International Institute for Applied Systems Analysis
In October 1972 representatives of the Soviet Union, United States, and 10 other countries from the Eastern and Western blocs met in London to sign the charter establishing the International Institute for Applied Systems Analysis (IIASA). It was the culmination of six years’ effort by US President Lyndon Johnson and USSR Premier Alexey Kosygin, and marked the beginning of a remarkable project to use scientific cooperation to build bridges across the Cold War divide and to confront growing global problems on an international scale.
In the 1990s, the Institute broadened its mandate to achieve a greater global focus. Today IIASA brings together a wide range of scientific skills to provide science-based insights into critical policy issues in international and national debates on global change, with three central research focuses.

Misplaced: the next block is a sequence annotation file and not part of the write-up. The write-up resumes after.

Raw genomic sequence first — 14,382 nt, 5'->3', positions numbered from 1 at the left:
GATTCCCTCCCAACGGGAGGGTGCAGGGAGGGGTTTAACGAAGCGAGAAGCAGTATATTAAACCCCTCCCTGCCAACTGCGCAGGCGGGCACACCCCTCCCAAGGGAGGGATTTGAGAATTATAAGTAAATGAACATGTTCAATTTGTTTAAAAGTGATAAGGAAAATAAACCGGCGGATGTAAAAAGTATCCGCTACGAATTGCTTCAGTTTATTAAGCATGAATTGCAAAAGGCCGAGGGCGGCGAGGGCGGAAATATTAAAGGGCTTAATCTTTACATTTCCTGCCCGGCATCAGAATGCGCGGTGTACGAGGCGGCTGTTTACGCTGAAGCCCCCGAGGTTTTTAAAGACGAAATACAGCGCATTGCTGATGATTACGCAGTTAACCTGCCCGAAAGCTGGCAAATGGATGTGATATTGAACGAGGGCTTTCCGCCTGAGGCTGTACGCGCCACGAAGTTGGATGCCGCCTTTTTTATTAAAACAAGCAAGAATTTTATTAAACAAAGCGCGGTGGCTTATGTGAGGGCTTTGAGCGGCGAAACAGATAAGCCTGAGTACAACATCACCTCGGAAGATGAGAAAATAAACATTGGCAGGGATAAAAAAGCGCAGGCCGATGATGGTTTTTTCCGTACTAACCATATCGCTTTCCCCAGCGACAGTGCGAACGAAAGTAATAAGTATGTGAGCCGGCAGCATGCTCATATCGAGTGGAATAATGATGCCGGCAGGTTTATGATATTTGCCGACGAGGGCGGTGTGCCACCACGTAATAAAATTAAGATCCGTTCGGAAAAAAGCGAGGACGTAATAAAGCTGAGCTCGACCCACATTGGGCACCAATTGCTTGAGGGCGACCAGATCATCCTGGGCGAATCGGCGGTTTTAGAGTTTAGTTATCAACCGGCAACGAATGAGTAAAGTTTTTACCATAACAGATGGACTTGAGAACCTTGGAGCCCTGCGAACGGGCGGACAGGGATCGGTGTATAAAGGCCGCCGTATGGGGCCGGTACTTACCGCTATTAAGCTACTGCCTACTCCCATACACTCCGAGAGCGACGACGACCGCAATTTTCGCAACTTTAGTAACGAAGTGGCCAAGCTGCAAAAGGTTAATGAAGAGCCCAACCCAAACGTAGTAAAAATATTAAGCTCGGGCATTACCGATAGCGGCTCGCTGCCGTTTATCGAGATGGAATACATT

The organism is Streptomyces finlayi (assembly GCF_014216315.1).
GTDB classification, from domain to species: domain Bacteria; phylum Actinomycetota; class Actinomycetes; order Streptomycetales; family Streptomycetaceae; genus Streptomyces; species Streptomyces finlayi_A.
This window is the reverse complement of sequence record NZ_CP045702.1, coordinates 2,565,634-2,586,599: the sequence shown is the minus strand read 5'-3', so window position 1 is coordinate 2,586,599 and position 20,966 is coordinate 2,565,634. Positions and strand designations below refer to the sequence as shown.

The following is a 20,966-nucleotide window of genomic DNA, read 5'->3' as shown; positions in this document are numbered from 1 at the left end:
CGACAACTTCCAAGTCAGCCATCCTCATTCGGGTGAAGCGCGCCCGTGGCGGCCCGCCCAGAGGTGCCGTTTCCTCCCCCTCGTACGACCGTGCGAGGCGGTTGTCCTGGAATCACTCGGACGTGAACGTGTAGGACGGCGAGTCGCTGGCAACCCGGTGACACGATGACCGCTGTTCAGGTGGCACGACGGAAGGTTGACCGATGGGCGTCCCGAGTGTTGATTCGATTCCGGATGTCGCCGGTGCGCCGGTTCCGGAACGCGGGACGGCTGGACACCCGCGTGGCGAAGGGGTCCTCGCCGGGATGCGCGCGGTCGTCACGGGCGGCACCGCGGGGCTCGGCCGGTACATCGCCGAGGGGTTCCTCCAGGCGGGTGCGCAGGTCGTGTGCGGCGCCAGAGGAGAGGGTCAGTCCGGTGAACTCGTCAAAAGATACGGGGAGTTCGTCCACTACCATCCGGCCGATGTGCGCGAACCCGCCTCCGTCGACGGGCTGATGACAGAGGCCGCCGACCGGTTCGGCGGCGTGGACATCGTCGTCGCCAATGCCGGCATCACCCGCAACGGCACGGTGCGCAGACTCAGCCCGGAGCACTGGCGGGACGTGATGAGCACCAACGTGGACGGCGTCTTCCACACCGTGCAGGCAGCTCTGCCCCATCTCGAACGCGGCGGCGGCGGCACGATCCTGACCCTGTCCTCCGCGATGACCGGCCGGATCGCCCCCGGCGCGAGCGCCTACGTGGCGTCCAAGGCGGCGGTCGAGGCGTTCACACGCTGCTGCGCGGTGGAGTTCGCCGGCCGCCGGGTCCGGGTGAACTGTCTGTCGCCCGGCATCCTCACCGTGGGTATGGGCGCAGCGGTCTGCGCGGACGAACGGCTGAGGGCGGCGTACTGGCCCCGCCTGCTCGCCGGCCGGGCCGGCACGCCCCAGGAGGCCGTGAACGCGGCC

IIASA has 22 National Member Organizations (NMOs). NMO countries account for over half the world’s population (63%) and production (68%). They include not only the world’s four largest economies, but also some of fastest-growing economies in the developing world.
IIASA provides insights and guidance to policymakers worldwide by finding solutions to global and universal problems through applied systems analysis in order to improve human and social well-being and to protect the environment.
No particular geographic focus - unrestricted
IIASA research programs include: Advanced Systems Analysis, Evolution and Ecology, Energy, Ecosystems Services and Management, Mitigation of Air Pollution and Greenhouse Gases, Risk, Policy and Vulnerability, Transitions to New Technologies, Water and World Population.